While China no longer has a flash manufacturing PMI (like Japan/US/Eurozone) what it does have is the MNI China Business Sentiment Survey, which was just released today for September. The index was up +1.5pts to 55.8 (a 13 month high). The driver of the increase in the index was a solid rise in new orders and inventories. The latest result continues its improving path from the lows in February.
The improvement in the MNI indicator tends to line up with the more mild improvement in the official PMIs (note the chart above shows a 3 month average for the MNI and a 3 month avg of the NBS/official manufacturing + non-manufacturing PMIs). MNI economist Andy Wu said: The latest MNI China Business survey saw headline sentiment rise to a thirteen-month high suggesting that the Chinese economy will likely end Q3 on a fairly strong note, with growth holding up in both manufacturing and services. While the outlook remains challenging, our forward-looking activity indicators suggest that growth momentum is likely to continue into the final quarter of the year, supported by a continuation of policy easing.”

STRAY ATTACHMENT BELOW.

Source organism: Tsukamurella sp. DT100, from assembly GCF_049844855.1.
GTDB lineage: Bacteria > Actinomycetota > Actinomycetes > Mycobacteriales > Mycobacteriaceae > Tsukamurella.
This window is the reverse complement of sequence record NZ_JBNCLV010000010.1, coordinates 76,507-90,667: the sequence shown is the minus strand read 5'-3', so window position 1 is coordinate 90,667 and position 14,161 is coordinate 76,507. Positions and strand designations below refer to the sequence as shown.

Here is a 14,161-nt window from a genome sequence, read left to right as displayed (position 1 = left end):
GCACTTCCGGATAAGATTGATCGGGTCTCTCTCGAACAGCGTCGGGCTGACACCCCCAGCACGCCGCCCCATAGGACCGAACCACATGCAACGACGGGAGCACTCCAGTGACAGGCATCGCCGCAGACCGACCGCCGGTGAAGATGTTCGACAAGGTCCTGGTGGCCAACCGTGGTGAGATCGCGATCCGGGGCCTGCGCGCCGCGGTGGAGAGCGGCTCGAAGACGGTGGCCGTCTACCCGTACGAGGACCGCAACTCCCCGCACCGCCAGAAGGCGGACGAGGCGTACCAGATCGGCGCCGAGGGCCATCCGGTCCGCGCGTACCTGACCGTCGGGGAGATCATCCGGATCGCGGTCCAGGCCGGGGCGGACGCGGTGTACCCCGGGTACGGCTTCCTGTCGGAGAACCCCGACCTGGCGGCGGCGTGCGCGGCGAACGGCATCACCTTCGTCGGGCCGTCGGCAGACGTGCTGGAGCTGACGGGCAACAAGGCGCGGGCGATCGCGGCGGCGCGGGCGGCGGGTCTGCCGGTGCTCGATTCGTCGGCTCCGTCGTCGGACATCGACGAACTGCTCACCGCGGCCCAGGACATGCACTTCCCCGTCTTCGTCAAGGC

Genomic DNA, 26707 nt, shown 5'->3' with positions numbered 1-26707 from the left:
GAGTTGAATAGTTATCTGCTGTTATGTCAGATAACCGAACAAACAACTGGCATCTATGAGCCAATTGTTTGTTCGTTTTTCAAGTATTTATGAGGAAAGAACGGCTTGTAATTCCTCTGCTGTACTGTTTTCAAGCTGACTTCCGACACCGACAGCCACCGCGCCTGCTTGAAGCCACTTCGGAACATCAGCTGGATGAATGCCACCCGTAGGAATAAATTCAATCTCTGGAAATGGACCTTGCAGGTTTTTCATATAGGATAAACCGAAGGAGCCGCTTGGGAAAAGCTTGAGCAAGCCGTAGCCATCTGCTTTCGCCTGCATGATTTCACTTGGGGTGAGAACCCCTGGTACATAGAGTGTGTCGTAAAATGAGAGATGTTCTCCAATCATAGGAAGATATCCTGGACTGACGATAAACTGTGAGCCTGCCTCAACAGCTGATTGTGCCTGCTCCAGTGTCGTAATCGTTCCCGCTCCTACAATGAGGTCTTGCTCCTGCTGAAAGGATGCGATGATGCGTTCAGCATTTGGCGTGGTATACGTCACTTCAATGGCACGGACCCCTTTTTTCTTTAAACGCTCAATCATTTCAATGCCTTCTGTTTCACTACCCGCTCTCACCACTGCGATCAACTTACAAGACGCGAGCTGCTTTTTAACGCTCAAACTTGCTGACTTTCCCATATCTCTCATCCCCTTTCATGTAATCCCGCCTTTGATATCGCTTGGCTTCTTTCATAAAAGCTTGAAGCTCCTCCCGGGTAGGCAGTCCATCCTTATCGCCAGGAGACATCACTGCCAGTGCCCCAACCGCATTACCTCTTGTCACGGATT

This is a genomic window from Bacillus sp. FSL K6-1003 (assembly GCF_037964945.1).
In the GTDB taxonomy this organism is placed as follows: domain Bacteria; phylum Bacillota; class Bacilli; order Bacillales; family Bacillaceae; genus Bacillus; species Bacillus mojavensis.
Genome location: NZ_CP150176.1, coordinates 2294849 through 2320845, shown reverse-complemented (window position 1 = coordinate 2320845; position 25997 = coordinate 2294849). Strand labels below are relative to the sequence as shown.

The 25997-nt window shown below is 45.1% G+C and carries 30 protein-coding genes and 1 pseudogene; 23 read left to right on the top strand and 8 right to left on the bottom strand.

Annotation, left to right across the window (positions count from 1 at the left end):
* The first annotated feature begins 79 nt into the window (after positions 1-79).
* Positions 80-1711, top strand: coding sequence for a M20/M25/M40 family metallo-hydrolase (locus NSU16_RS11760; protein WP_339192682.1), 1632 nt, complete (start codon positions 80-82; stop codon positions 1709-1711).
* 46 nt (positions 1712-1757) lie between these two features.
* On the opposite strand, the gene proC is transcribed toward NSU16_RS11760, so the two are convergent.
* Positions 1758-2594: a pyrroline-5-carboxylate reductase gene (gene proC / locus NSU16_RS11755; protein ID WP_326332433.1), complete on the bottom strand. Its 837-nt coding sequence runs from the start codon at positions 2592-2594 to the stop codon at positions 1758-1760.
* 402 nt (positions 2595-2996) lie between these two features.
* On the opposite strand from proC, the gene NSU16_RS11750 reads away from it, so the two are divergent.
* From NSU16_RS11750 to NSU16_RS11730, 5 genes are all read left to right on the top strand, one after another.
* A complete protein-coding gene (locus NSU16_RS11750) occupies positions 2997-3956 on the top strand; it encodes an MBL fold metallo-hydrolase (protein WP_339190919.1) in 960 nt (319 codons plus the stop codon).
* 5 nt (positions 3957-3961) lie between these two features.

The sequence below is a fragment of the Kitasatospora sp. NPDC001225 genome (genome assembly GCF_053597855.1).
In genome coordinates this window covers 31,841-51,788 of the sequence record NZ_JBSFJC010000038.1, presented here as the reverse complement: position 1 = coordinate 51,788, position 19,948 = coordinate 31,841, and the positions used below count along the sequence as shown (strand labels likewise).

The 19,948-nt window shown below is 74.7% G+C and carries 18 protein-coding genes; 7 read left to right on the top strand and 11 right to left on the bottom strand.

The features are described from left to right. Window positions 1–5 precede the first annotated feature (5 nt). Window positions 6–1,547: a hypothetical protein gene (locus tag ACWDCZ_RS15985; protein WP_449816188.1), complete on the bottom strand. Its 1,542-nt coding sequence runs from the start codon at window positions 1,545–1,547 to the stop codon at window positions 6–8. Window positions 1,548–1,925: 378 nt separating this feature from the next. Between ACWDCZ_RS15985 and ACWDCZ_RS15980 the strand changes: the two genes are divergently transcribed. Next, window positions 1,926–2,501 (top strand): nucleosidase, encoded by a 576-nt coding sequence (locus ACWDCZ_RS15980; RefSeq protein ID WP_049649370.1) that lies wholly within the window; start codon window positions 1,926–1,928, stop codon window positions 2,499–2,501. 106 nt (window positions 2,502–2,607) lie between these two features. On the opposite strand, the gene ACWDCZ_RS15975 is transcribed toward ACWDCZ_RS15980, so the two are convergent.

Of course if you follow Topdown Charts, you would already know that China has induced a cyclical rebound in its economy by way of a coordinated monetary and fiscal policy stimulus program second only to the 2009 global financial crisis response, as the chart below shows (policy rate vs fiscal deficit).
If you read the piece "8 Charts on China's Stimulus Driven Rebound" you probably would be recalling at this stage that the cyclical rebound will be limited in duration and magnitude due to the structural headwinds. Again, this is a classic case of using cyclical policy tools to address structural challenges (with a dash of cyclical headwinds) - which is something that has been repeated the world over (Europe, Japan, USA). But that doesn't mean its not tradeable, the rebound in producer prices remains a positive dynamic for emerging markets, and as for broader risk sentiment the relatively benign economic patch that China is currently in will remove the "China risk" for now...
Bottom line: China's stimulus induced cyclical rebound remains in play.